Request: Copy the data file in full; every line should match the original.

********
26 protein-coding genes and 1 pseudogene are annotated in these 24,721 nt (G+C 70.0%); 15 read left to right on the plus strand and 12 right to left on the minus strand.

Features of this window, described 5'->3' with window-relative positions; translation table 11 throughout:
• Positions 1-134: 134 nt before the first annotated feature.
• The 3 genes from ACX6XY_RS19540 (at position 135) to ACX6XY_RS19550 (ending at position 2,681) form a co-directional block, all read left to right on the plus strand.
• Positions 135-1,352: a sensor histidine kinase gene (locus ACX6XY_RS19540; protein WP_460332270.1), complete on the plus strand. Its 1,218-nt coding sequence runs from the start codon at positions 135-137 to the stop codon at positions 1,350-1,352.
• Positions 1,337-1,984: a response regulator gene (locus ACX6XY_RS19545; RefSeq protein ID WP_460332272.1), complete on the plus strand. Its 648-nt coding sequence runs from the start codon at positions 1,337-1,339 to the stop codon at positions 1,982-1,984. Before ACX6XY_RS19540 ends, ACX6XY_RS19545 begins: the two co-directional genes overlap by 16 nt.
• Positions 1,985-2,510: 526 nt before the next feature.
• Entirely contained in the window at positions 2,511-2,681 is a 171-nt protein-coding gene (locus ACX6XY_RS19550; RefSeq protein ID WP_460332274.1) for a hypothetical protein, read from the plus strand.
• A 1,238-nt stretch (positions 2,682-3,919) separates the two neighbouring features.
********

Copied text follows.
26 protein-coding genes and 1 pseudogene are annotated in these 24,721 nt (G+C 70.0%); 15 read left to right on the plus strand and 12 right to left on the minus strand.

Features of this window, described 5'->3' with window-relative positions; translation table 11 throughout:
• Positions 1-134: 134 nt before the first annotated feature.
• The 3 genes from ACX6XY_RS19540 (at position 135) to ACX6XY_RS19550 (ending at position 2,681) form a co-directional block, all read left to right on the plus strand.
• Positions 135-1,352: a sensor histidine kinase gene (locus ACX6XY_RS19540; protein WP_460332270.1), complete on the plus strand. Its 1,218-nt coding sequence runs from the start codon at positions 135-137 to the stop codon at positions 1,350-1,352.
• Positions 1,337-1,984: a response regulator gene (locus ACX6XY_RS19545; RefSeq protein ID WP_460332272.1), complete on the plus strand. Its 648-nt coding sequence runs from the start codon at positions 1,337-1,339 to the stop codon at positions 1,982-1,984. Before ACX6XY_RS19540 ends, ACX6XY_RS19545 begins: the two co-directional genes overlap by 16 nt.
• Positions 1,985-2,510: 526 nt before the next feature.
• Entirely contained in the window at positions 2,511-2,681 is a 171-nt protein-coding gene (locus ACX6XY_RS19550; RefSeq protein ID WP_460332274.1) for a hypothetical protein, read from the plus strand.
• A 1,238-nt stretch (positions 2,682-3,919) separates the two neighbouring features.